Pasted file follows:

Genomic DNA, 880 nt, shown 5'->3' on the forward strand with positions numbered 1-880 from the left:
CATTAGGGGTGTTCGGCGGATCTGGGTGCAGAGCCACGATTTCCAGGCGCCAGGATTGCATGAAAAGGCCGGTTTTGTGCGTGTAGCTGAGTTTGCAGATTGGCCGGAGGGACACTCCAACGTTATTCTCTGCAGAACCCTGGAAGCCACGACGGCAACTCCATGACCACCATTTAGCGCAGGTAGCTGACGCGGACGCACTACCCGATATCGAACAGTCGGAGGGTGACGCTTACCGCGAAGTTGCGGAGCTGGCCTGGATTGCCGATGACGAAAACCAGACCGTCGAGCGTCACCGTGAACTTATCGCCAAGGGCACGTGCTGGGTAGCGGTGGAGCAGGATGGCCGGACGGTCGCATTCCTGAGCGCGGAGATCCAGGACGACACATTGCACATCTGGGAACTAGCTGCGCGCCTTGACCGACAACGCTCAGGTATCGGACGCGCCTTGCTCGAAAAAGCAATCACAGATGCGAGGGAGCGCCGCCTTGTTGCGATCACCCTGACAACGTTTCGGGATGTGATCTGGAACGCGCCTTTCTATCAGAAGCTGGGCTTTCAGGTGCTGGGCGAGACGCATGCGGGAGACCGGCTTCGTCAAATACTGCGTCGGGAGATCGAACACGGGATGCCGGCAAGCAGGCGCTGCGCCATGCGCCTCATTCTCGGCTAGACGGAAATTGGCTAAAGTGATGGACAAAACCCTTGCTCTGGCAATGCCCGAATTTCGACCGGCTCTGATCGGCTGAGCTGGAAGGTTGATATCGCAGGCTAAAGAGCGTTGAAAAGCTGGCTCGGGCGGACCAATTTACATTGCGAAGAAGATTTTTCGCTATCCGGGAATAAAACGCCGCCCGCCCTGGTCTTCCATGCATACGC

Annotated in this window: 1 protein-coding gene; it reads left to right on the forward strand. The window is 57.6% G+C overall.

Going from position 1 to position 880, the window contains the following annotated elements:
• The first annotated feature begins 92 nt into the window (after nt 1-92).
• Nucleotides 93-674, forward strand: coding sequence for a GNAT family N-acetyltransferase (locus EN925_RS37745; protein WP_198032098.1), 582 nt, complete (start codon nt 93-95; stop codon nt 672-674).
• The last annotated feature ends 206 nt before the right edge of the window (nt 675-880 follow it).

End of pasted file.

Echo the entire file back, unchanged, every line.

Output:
Genomic DNA, 880 nt, shown 5'->3' on the forward strand with positions numbered 1-880 from the left:
CATTAGGGGTGTTCGGCGGATCTGGGTGCAGAGCCACGATTTCCAGGCGCCAGGATTGCATGAAAAGGCCGGTTTTGTGCGTGTAGCTGAGTTTGCAGATTGGCCGGAGGGACACTCCAACGTTATTCTCTGCAGAACCCTGGAAGCCACGACGGCAACTCCATGACCACCATTTAGCGCAGGTAGCTGACGCGGACGCACTACCCGATATCGAACAGTCGGAGGGTGACGCTTACCGCGAAGTTGCGGAGCTGGCCTGGATTGCCGATGACGAAAACCAGACCGTCGAGCGTCACCGTGAACTTATCGCCAAGGGCACGTGCTGGGTAGCGGTGGAGCAGGATGGCCGGACGGTCGCATTCCTGAGCGCGGAGATCCAGGACGACACATTGCACATCTGGGAACTAGCTGCGCGCCTTGACCGACAACGCTCAGGTATCGGACGCGCCTTGCTCGAAAAAGCAATCACAGATGCGAGGGAGCGCCGCCTTGTTGCGATCACCCTGACAACGTTTCGGGATGTGATCTGGAACGCGCCTTTCTATCAGAAGCTGGGCTTTCAGGTGCTGGGCGAGACGCATGCGGGAGACCGGCTTCGTCAAATACTGCGTCGGGAGATCGAACACGGGATGCCGGCAAGCAGGCGCTGCGCCATGCGCCTCATTCTCGGCTAGACGGAAATTGGCTAAAGTGATGGACAAAACCCTTGCTCTGGCAATGCCCGAATTTCGACCGGCTCTGATCGGCTGAGCTGGAAGGTTGATATCGCAGGCTAAAGAGCGTTGAAAAGCTGGCTCGGGCGGACCAATTTACATTGCGAAGAAGATTTTTCGCTATCCGGGAATAAAACGCCGCCCGCCCTGGTCTTCCATGCATACGC

Annotated in this window: 1 protein-coding gene; it reads left to right on the forward strand. The window is 57.6% G+C overall.

Going from position 1 to position 880, the window contains the following annotated elements:
• The first annotated feature begins 92 nt into the window (after nt 1-92).
• Nucleotides 93-674, forward strand: coding sequence for a GNAT family N-acetyltransferase (locus EN925_RS37745; protein WP_198032098.1), 582 nt, complete (start codon nt 93-95; stop codon nt 672-674).
• The last annotated feature ends 206 nt before the right edge of the window (nt 675-880 follow it).